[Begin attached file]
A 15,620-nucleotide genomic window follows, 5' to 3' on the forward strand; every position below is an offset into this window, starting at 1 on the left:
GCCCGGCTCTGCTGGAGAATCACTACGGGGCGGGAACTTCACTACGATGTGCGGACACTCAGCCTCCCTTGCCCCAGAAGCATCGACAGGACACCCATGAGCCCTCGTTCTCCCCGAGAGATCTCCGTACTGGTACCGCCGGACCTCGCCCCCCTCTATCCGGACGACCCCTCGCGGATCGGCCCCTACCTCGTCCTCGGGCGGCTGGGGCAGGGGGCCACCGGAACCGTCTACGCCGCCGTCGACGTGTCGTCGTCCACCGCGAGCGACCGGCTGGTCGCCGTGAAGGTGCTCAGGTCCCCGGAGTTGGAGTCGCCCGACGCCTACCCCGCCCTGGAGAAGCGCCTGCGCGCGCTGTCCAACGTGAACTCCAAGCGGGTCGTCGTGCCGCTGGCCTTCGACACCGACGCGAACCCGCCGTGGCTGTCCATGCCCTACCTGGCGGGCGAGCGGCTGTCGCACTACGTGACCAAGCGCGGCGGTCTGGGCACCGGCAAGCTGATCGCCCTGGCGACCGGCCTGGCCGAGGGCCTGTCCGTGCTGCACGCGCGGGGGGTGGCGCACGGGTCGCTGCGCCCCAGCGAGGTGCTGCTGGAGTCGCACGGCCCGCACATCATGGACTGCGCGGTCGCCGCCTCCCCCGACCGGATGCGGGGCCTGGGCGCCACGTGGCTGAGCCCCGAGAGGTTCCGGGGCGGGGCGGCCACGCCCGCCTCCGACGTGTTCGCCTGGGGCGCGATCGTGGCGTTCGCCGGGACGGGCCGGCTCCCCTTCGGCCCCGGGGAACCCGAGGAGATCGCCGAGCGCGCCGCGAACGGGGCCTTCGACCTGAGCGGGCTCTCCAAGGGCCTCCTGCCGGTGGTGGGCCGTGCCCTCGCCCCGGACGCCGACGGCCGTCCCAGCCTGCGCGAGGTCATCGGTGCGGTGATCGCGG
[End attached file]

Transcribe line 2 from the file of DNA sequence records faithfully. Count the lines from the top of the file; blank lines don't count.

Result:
GCCCGGCTCTGCTGGAGAATCACTACGGGGCGGGAACTTCACTACGATGTGCGGACACTCAGCCTCCCTTGCCCCAGAAGCATCGACAGGACACCCATGAGCCCTCGTTCTCCCCGAGAGATCTCCGTACTGGTACCGCCGGACCTCGCCCCCCTCTATCCGGACGACCCCTCGCGGATCGGCCCCTACCTCGTCCTCGGGCGGCTGGGGCAGGGGGCCACCGGAACCGTCTACGCCGCCGTCGACGTGTCGTCGTCCACCGCGAGCGACCGGCTGGTCGCCGTGAAGGTGCTCAGGTCCCCGGAGTTGGAGTCGCCCGACGCCTACCCCGCCCTGGAGAAGCGCCTGCGCGCGCTGTCCAACGTGAACTCCAAGCGGGTCGTCGTGCCGCTGGCCTTCGACACCGACGCGAACCCGCCGTGGCTGTCCATGCCCTACCTGGCGGGCGAGCGGCTGTCGCACTACGTGACCAAGCGCGGCGGTCTGGGCACCGGCAAGCTGATCGCCCTGGCGACCGGCCTGGCCGAGGGCCTGTCCGTGCTGCACGCGCGGGGGGTGGCGCACGGGTCGCTGCGCCCCAGCGAGGTGCTGCTGGAGTCGCACGGCCCGCACATCATGGACTGCGCGGTCGCCGCCTCCCCCGACCGGATGCGGGGCCTGGGCGCCACGTGGCTGAGCCCCGAGAGGTTCCGGGGCGGGGCGGCCACGCCCGCCTCCGACGTGTTCGCCTGGGGCGCGATCGTGGCGTTCGCCGGGACGGGCCGGCTCCCCTTCGGCCCCGGGGAACCCGAGGAGATCGCCGAGCGCGCCGCGAACGGGGCCTTCGACCTGAGCGGGCTCTCCAAGGGCCTCCTGCCGGTGGTGGGCCGTGCCCTCGCCCCGGACGCCGACGGCCGTCCCAGCCTGCGCGAGGTCATCGGTGCGGTGATCGCGG